Tripoli's sole functioning airport bombed by fighter jets

EU calls for end to fighting but fails to propose way forward

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Air strikes hit Tripoli’s only functioning airport on Monday and flights were cancelled as the most serious escalation in violence in Libya for years rumbled on.

Six passenger flights were cancelled and passengers moved to safety from Metiga Airport in eastern Tripoli as two rockets were fired by a fighter jet from the east Libyan forces.

At least 25 people were killed and 50 people wounded in clashes, the internationally recognised Government of National Accord in Tripoli said.

The UN said more than 2,800 people had fled fighting that increased “the misery of refugees and migrants arbitrarily detained in detention centres in areas of active conflict”.

Brigades loyal to the GNA said they had wrested back control of the disused international airport in southern Tripoli from the forces of eastern commander Field Marshal Khalifa Haftar.

His Libyan National Army launched an operation to take the capital last week and said 22 of its fighters had been killed.

The former international airport was destroyed during inter-factional fighting in 2014 and was being rebuilt.

GNA military spokesman Col Mohamed Gnounou said on Sunday Operation Volcano of Anger had been launched to "purge all Libyan cities of aggressor and illegitimate forces", referring to Field Marshal Haftar's fighters.

On Monday, EU foreign ministers gathered in Luxembourg to urge an end to hostilities but without proposing concrete steps.

British Foreign Minister Jeremy Hunt tweeted: “The UK is engaging all partners to send an unambiguous message on Libya.

"Consensus from European foreign ministers this morning: no military solution. The UN process must be supported.”

Mr Hunt said on Sunday night there was “no justification for the LNA move on Tripoli”.

EU foreign policy chief Federica Mogherini said earlier that the united European message should be for “a full implementation of the humanitarian truce and to avoid any further military action and escalation, and a return to the political track”.

The LNA initially faced little resistance when entering the town of Gharyan, 80 kilometres to the south of the capital, last week but has struggled to advance further than the southern suburbs of Tripoli and the town of Zawiya to the west.

The GNA is largely protected by militias in the capital but has been reinforced by brigades from nearby battle-hardened cities in recent days.

The LNA says it wants to rid Tripoli of the armed groups, which it sometimes refers to as terrorists.

Field Marshal Haftar has steadily extended his control over eastern and southern Libya in recent years but the fighters in the north of the country provide a harder foe.

The LNA offensive has been widely condemned by the international community, with the UN failing to secure a two-hour humanitarian ceasefire on Sunday as both sides unleashed their war planes and heavy weapons.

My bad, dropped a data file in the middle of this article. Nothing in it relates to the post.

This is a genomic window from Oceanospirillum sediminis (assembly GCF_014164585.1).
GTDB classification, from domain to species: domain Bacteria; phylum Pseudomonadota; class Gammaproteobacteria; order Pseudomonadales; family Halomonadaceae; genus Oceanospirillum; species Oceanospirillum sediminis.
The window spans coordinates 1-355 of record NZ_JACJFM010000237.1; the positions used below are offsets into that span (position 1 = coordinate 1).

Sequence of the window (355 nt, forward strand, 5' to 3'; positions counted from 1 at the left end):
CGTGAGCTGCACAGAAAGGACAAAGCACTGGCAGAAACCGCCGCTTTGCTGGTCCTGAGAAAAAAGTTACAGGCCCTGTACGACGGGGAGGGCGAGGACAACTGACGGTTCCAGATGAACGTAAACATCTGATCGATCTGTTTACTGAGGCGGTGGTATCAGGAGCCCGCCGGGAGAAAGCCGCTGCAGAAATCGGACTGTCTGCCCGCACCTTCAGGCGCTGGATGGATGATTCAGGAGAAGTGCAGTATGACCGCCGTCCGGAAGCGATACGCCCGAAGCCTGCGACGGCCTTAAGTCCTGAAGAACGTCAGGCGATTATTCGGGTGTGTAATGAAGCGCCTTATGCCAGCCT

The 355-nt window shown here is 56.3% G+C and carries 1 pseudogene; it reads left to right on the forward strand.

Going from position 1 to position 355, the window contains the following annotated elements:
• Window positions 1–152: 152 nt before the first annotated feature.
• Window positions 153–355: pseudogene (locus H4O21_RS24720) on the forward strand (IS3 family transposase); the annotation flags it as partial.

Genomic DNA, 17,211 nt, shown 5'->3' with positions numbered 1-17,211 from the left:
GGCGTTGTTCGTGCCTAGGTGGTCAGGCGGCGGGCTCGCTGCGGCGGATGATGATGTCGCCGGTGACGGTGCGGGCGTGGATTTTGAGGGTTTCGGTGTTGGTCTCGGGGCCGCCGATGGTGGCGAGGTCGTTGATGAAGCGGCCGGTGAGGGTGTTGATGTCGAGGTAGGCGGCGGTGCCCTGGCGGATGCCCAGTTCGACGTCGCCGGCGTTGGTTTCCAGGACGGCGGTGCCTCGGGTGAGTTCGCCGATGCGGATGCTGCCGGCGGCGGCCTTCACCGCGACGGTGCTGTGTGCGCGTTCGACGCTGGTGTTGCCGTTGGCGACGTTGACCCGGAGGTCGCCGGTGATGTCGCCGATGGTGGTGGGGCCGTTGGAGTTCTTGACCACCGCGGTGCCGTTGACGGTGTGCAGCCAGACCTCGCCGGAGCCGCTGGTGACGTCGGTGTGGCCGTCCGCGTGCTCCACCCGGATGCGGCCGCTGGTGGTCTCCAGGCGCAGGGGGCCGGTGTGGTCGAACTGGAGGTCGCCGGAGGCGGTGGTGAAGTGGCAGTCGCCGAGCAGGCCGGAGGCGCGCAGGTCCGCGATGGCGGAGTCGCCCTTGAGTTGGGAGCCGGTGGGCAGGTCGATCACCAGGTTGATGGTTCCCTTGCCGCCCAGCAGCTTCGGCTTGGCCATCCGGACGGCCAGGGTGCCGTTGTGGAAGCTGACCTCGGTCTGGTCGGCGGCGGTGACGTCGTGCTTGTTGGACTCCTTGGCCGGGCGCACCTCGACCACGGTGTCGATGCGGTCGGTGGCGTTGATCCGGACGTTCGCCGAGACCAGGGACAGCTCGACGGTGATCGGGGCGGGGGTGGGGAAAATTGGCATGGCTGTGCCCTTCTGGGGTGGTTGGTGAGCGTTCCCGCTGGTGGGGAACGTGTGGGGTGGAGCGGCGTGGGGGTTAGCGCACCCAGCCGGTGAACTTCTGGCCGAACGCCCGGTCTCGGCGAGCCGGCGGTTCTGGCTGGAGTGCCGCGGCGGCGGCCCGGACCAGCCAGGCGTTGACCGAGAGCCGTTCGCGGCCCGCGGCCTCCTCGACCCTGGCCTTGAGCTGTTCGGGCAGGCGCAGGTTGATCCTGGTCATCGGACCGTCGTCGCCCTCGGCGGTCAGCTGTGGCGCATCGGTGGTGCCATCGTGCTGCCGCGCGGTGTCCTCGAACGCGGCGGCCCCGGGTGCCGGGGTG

"We have made it clear that we oppose the military offensive by Haftar's forces and urge an immediate halt to these military operations against the Libyan capital," US Secretary of State Mike Pompeo said on Sunday.

"This unilateral military campaign against Tripoli is endangering civilians and undermining prospects for a better future for all Libyans."

Mr Pompeo stressed that there was "no military solution to the Libya conflict", and urged all parties to return to political negotiations mediated by the UN.

The US military also announced on Sunday that it had temporarily pulled troops out of Libya "in response to security conditions". It was the first admission that American soldiers were there.

Libya has been riven by chaos since the Nato-backed uprising in 2011 that killed dictator Muammar Qaddafi, as rival administrations and armed groups battle for power.

A U.S. amphibious hovercraft departs with evacuees from Janzur, west of Tripoli, Libya, Sunday, April 7, 2019. The United States says it has temporarily withdrawn some of its forces from Libya due to deteriorating security conditions. The pullout comes as a Libyan commander's forces advanced toward the capital of Tripoli and clashed with rival militias. A small contingent of American troops has been in Libya in recent years helping local forces combat Islamic State and al-Qaida militants and protecting diplomatic facilities. (AP Photo/Mohammed Omar Aburas)
A US amphibious hovercraft departs with evacuees from Janzur, west of Tripoli, Libya, Sunday, April 7, 2019. AP Photo/Mohammed Omar Aburas

On Friday, the UN Security Council called on Field Marshal Haftar's force to halt its advance and warned that the offensive would further destabilise the country.

But on Sunday, Russia – a supporter of Field Marshal Haftar – blocked proposals for the council to adopt a formal statement, diplomats said, and instead insisted that all Libyan forces should be urged to stop fighting.

UN Secretary General Antonio Guterres was visiting Libya ahead of a planned UN-backed national conference aimed at uniting Libyan rivals and paving the way for elections.

Ghassan Salame, who leads the UN Support Mission for Libya, insisted the conference in the south-western town of Ghadames would go ahead between April 14 and 16.